There has been a huge amount of correspondence on the TNT forum about reviewing equipment and what to look out for. Having vaguely tried to describe things like *timing* and *dynamics* I came to the conclusion that the only way out of this was to put down a list of the records I use when assessing equipment.
All but one of the records are common and easily obtained and I like to think good music to boot. They're almost all rock - I'll let the classical buffs take that one on. I also hope Lucio will allow this to be a work in progress for me to add to, so that budding audiophiles can have a reference. I'll also add that these are snippets mainly designed to find pretty glaring faults. Long term listening with all my favourite music is the only way to get the full picture.
This is the killer. I remember bringing this home and playing it on my Gyro and wondering what the hell was going on. The whole album is tricky but on this track the Gyro just fell apart at the first attempt. It starts fairly easily, tinny chopped guitar doing percussion duties while tinny violins play. OK so far, then the weird drum beat cuts in, an off beat accordion, vocals - yuk! Next day I took it off to a friends house and played it on his LP12, it suddenly made sense. I spent the rest of the day fiddling about with the Gyro and now it plays it OK - just... 80% of turntables and 90% of CD players will screw this up, if yours doesn't - if you can happily tap your feet and you don't need to look for the rhythm, then timing is simply not an issue in your system.
Two stand out tracks here. Firstly 'Breed'. This begins with the usual distorted guitar, thrashing chords. It builds as wave after wave of drumming and guitar comes in then climaxes in a crashing beat. This needs to be played loud - very. You should feel the swell of the music come and get you and make your heart race. If it doesn't time right it won't work, and it'll fall flat if your system is short on dynamics. Please note - just because it's loud doesn't mean that you have good dynamics, any cheapo system will play loud, but the crescendo will not work without the slamming rhythm having the contrast between the loud and quiet at every beat - try it. As an example a Shure V15 pulls this off perfectly, an Ortofon MC 20 Supreme is just too nice and lacking in dynamics.
Second track is 'Something in the Way'. This is the last on side two and is basically Cobain and guitar. He is very close miked and compressed, producing huge sibilant energy. Your cartridge will either track this or splash the sound right across the soundstage. It should sound edgy, it doesn't on CD and so it simply doesn't work for me. I have a new V15, a fantastic groove hugger and it hangs on in there, very few others do.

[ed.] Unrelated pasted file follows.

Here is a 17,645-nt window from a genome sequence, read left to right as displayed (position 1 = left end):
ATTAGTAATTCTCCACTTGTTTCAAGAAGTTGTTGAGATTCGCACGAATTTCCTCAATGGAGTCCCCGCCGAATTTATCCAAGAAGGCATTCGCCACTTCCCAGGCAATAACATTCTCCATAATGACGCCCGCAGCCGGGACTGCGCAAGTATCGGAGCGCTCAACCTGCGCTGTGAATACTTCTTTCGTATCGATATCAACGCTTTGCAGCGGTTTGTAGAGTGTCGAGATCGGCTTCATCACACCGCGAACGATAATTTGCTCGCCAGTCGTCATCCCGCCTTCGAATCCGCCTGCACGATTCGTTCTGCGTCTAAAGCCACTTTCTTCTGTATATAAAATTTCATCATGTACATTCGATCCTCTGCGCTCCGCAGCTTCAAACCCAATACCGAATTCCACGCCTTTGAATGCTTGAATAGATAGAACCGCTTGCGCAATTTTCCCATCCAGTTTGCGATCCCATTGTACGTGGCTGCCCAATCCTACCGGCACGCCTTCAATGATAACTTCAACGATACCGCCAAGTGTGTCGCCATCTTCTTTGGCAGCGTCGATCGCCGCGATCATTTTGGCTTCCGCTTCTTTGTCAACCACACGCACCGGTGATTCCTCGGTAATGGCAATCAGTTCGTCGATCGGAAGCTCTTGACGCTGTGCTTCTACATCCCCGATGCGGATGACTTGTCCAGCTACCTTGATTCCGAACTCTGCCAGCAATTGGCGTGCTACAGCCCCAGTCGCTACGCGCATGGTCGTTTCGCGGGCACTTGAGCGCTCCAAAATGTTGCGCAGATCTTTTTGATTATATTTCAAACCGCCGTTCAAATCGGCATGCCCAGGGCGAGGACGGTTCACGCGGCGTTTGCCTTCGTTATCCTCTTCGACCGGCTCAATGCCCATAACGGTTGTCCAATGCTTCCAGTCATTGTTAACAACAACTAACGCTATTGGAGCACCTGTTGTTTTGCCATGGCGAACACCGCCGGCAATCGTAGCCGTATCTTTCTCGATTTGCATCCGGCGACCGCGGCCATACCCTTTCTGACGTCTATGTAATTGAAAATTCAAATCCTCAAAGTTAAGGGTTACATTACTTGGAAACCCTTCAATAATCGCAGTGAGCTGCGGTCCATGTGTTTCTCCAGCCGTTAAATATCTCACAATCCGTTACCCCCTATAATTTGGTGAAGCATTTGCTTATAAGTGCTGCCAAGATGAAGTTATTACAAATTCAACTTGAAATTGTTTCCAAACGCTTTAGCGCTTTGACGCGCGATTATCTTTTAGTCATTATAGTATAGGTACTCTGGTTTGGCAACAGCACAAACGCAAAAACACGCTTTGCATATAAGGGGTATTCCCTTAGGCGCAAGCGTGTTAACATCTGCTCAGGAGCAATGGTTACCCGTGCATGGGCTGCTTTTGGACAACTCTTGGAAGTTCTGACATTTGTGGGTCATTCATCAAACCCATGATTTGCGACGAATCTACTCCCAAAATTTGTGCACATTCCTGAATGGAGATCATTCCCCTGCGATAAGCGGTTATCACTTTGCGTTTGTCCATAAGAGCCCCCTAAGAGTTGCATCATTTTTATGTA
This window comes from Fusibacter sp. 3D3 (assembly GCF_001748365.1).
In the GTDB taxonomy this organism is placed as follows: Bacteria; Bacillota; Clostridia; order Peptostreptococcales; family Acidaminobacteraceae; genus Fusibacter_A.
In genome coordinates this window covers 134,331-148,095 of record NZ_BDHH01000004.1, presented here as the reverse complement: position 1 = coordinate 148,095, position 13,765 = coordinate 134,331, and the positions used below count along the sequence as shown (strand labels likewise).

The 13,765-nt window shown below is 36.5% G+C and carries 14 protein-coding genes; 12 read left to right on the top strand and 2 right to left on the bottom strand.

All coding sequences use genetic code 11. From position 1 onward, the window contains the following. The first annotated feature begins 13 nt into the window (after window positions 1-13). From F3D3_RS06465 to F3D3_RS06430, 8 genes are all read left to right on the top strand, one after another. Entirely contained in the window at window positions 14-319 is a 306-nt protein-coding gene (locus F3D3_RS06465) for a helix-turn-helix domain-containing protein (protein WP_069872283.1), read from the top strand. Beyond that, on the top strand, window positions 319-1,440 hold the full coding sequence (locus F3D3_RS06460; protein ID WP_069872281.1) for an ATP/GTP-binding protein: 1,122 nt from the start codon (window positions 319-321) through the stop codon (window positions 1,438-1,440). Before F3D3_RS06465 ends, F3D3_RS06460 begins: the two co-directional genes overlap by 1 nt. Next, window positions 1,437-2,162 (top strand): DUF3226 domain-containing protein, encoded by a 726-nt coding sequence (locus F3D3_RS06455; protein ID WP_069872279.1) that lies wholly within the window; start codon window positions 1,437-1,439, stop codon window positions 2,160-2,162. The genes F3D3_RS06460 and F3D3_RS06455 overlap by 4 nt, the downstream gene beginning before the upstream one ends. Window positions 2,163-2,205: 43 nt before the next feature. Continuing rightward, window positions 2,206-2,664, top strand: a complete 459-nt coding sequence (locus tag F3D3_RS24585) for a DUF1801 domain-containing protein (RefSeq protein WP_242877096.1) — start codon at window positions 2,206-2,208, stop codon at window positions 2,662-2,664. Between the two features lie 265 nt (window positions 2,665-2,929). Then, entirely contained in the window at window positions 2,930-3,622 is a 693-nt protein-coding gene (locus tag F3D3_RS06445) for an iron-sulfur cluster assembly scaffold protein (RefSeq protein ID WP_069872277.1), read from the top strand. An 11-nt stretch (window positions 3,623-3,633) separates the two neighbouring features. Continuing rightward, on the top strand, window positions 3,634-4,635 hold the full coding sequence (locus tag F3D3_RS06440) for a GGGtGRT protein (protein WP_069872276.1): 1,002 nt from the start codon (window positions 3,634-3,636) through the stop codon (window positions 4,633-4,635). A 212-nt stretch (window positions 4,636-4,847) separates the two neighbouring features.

This has a lovely fruity bass line that runs up and down and will make many systems sing at certain notes, ported speakers especially. The Vocal is also well recorded and should sound natural.
This track has very deep clean bass, but each note stops very abruptly. This is very difficult to reproduce, as speakers that go really low are often big resonant boxes that simply don't stop when the note does! Likewise every other part of the chain is tested to the full. If it's done right the end of each note should sound like all the bass in the room is being sucked back into the speakers in a millisecond, leaving only silence, rather like a tape dropout. The only time this has worked in my system was with a Goldring Excel VX cartridge - sadly missedL
I could pick almost any track here, but on this one the 'dub' element of clanky bass and simultaneous drum made my Goldring Elite hop right out of the groove even at 2 grms! Sort of a Reggae equivalent to Telarc's cannons...
Interesting one this. As Madonna sings - 'He's not a lover anymore', she says - 'He's not in love with her anymore'. The level of this spoken part slightly increases as the record continues so you should hear it and what she says clearly, the word to watch out for is "He's" which gets swallowed in the mix. When comparing two components one will let you do this earlier in the record than the other and this will have the better dynamics - the loud singing doesn't mask the spoken word - and the better definition - the words can not just be heard but picked out and understood.